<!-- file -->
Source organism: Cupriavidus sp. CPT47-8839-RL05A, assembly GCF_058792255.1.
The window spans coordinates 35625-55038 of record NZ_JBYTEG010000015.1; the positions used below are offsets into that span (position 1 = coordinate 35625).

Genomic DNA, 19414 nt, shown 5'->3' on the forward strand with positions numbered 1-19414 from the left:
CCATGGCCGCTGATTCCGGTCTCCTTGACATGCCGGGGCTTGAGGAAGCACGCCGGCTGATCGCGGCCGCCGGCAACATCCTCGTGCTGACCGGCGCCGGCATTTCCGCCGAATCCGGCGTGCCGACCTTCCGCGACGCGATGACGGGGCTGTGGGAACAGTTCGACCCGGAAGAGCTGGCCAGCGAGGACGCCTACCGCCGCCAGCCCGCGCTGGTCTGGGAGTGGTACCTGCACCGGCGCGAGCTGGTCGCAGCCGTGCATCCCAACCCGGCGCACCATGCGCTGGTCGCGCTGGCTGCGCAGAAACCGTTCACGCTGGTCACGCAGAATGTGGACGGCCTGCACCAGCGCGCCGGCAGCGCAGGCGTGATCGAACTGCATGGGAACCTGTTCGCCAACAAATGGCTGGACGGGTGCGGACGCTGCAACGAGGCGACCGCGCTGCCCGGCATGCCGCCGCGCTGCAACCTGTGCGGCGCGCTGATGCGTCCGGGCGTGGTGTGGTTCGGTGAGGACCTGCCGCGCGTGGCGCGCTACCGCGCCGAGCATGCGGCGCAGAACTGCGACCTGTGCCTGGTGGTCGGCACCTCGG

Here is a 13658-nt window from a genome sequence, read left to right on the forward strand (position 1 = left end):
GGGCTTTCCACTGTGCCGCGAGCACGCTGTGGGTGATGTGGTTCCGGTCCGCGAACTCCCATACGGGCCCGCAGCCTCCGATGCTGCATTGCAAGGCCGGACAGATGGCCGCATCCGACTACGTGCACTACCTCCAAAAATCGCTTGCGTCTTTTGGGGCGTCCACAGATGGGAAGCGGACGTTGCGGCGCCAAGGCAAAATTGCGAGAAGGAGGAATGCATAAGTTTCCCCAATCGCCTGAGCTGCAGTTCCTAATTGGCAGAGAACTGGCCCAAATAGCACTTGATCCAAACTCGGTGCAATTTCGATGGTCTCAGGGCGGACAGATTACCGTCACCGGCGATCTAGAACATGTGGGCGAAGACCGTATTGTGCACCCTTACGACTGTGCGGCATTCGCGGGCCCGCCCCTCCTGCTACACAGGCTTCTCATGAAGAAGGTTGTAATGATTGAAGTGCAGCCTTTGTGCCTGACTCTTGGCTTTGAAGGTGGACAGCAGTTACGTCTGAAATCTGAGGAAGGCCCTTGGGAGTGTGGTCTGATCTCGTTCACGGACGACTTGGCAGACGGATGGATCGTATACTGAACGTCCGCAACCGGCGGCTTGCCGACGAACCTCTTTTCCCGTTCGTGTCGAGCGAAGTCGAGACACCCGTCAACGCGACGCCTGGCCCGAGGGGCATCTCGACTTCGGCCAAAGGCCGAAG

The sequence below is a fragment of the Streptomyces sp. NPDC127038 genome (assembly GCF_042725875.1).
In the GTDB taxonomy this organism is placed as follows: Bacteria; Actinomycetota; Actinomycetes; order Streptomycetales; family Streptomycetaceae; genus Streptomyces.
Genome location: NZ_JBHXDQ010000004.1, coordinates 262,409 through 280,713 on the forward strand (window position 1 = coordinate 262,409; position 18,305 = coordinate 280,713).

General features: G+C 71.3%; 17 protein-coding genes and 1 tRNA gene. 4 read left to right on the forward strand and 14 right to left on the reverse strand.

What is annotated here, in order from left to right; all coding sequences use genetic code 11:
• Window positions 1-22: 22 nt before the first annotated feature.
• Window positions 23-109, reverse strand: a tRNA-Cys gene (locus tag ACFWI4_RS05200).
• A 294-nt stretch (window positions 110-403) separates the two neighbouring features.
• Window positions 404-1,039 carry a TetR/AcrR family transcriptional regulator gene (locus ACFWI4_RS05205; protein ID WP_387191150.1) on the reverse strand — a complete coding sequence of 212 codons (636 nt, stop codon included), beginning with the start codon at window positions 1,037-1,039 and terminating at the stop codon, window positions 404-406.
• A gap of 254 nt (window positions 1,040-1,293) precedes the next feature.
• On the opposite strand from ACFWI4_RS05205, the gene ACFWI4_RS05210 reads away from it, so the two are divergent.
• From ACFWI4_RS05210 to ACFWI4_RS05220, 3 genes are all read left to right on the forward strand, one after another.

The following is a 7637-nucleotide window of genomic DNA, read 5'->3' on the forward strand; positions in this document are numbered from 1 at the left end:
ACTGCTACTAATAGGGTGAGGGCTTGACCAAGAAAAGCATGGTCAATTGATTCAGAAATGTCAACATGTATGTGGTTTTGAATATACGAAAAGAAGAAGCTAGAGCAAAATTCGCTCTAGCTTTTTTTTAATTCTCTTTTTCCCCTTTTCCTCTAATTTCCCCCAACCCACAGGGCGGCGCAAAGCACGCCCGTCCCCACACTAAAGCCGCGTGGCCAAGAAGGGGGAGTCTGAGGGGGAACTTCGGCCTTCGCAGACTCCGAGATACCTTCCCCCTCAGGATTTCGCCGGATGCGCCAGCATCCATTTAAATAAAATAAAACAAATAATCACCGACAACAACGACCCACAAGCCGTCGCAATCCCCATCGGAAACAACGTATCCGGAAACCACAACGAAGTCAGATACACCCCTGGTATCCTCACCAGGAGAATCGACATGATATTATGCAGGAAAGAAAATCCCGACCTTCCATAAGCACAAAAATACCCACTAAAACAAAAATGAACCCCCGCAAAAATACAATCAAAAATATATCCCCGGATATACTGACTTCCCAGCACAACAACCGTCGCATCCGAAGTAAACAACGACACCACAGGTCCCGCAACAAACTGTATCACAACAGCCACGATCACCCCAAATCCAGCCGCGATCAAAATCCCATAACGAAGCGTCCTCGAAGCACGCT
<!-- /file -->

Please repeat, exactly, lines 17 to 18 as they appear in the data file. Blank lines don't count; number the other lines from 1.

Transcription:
• On the opposite strand from ACFWI4_RS05205, the gene ACFWI4_RS05210 reads away from it, so the two are divergent.
• From ACFWI4_RS05210 to ACFWI4_RS05220, 3 genes are all read left to right on the forward strand, one after another.